• Wise words:)). I am making a huge effort not to feel too guilty about what a burden I’m being – that’s an entirely negative emotion and I can’t afford to slide into negativity right now. And given what a superstar Himself is – he doesn’t deserve that on top of everything else he’s dealing with.

  3. Oh my heart absolutely breaks for you. I can’t imagine all that you and himself have gone through and how defeated you must have felt. I’m so so glad to hear you’ve had some kind of breakthrough and I hope that things only improve from here though I know there is no magic button. Many many hugs sent across the pond to you.

    PS – there is a nurse at the hospital who had covid and had a similar issue with her hair. It had been very long and she did cut it to about shoulder length but it is looking gorgeous now and so healthy. I hope the same thing happens with you.

    • Thank you so much Katherine! I’m particularly touched know just how much you’ve got going on right now. And yes – I will be writing more about what has been happening. And you’re also right about there being no magic button.

      Thank you for the reassurance regarding my hair. I’m very happy it isn’t falling out anymore and I’ve had it cut short, but I’m guessing it’s going to take months to regain its former thickness.

  4. Ahoy there matey! I am so glad to have an update from ye and also still so horribly unhappy that covid has impacted yer life so much. The selfish part of me is glad to hear from ye because I have been so worried and consider ye a book friend in me heart. Yer writing this post still showcases yer writing skills as me emotions went on a roller coaster. Then that cliff hanger! I certainly want more of the story and more of yer life when ye have the energy and desire to post more. I am so glad that ye have Himself and yer family. I hope that the worst of the hurricanes are behind ye and that smooth sailing and blue skies be ahead. Arrrr!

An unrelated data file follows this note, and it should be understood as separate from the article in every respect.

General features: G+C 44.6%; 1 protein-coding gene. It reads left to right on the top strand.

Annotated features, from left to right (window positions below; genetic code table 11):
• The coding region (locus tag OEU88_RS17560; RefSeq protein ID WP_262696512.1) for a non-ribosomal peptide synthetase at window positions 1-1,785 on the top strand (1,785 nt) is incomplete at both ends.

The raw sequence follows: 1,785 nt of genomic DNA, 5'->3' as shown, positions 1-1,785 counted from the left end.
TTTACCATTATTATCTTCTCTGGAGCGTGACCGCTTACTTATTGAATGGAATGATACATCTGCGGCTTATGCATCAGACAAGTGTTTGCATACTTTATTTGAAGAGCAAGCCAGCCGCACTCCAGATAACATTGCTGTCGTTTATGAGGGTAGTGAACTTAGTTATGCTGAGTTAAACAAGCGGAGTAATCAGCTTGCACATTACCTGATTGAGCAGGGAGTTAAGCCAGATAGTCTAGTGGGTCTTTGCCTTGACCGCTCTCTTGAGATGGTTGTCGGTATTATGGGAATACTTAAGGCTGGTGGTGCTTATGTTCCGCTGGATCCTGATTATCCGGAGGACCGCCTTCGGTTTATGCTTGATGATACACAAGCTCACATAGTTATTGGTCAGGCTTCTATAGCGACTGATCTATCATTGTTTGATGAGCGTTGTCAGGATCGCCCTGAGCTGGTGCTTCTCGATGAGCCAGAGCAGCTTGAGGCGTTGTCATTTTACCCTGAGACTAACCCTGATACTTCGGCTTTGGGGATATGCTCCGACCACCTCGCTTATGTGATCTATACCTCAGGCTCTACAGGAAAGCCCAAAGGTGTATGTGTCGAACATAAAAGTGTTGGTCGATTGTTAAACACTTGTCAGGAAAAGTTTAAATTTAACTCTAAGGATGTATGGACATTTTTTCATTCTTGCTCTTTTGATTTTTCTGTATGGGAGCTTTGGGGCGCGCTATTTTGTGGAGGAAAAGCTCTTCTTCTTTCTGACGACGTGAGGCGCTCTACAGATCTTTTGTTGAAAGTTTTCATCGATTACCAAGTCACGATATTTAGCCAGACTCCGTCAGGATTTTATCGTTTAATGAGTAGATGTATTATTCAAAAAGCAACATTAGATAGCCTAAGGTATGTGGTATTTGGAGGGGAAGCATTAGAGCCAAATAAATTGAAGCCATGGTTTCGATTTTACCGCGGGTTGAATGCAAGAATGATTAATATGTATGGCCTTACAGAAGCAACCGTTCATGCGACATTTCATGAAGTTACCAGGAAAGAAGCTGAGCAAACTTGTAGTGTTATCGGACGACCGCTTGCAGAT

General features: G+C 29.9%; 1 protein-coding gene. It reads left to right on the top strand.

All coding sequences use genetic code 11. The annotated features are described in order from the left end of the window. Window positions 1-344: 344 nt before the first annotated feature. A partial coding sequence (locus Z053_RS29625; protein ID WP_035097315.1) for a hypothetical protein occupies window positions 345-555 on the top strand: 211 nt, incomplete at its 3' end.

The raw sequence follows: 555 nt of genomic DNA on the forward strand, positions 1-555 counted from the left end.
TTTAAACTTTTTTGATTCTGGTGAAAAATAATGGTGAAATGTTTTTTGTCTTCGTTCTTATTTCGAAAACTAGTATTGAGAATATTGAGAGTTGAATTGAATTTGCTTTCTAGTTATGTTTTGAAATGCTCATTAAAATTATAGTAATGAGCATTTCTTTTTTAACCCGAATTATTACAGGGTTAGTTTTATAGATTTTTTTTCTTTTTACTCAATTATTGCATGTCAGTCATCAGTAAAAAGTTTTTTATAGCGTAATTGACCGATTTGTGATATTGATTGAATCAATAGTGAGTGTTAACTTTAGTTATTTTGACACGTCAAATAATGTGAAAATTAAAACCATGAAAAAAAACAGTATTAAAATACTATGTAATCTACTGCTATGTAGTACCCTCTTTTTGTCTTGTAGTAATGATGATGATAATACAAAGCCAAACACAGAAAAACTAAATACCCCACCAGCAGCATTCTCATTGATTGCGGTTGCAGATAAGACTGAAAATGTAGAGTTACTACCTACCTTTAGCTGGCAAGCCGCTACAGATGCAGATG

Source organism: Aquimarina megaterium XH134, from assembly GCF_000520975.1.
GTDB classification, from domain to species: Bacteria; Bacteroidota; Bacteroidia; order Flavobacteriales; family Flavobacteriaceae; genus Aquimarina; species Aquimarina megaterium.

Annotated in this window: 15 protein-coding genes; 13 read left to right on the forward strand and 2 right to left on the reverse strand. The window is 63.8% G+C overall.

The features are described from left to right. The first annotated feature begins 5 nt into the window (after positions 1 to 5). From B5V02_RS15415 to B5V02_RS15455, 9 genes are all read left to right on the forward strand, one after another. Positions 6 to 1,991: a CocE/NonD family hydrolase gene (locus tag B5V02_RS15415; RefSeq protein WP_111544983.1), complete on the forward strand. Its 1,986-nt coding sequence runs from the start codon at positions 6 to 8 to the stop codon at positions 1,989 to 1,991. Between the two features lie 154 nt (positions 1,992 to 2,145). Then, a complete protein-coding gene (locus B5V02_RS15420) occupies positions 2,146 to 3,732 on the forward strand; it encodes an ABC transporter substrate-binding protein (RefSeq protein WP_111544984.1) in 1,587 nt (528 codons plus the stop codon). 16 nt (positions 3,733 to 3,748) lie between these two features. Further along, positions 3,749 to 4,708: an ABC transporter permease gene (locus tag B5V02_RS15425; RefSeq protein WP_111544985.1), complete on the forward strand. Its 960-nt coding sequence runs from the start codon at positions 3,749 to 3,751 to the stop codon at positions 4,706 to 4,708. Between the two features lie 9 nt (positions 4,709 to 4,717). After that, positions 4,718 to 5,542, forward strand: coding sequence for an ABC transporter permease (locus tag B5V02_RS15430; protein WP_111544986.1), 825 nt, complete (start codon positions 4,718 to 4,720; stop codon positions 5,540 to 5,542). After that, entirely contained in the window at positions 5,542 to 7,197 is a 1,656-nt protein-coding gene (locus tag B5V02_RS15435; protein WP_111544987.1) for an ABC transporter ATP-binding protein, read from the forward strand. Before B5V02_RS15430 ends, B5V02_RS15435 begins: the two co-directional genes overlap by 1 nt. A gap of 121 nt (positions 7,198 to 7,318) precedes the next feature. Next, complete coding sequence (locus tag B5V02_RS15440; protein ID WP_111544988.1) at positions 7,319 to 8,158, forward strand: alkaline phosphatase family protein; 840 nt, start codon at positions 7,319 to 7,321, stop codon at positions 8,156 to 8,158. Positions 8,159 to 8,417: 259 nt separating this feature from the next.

x The Captain

    • Thank you so much Cap for your kind good wishes:)). I will definitely be writing more about what has been going on – but I did find it hard to write. It’s much easier telling stories! I really appreciate your ongoing support and yes… I’ve been missing being able to interact with you, too:)).

  5. Oh Sarah, I don’t know what to say. I knew you were dealing with Long Covid, but I had not idea how it had affected you. Thank you for sharing your story with those of us who have no idea how people are being affected. I will continue to keep you in my prayers and hope that the many doctors and researchers will find a solution to what you are dealing with.

    • Ah, thank you, Carla! I found this all quite hard to write – but I was aware that there aren’t all that many accounts by people in the middle of this. Apart from anything else, I wanted to explain to the folks I’ve been chatting with for years the reason for my disappearances. I really appreciate your prayers and good wishes:)).

  6. Oh my! From your description what happened to you, rather than Long Covid seems a Long Nightmare: I was not aware of this manifestation of the epidemic and it’s so sad to read about your struggles and relapses – but at the same time, in this tale of woe, I can also hear a tale of determination and courage in the face of this relentless “enemy”, which is also heartwarming.
    My very best to you, that the ordeal might end soon and that you might regain your old way of life in no time at all. 🌺

    • Thank you for your lovely good wishes, Maddalena:)). Actually Long Nightmare nicely sums it up! And yes – I find it concerning that this side of the pandemic doesn’t seem to get much coverage. And yet, I know there must be millions of people around the world struggling just as I am.

      And I’m also so very grateful for your continual response and comments to my irregular posts. I’m aware I’m not visiting in return, but it means a great deal to be able to chat:)).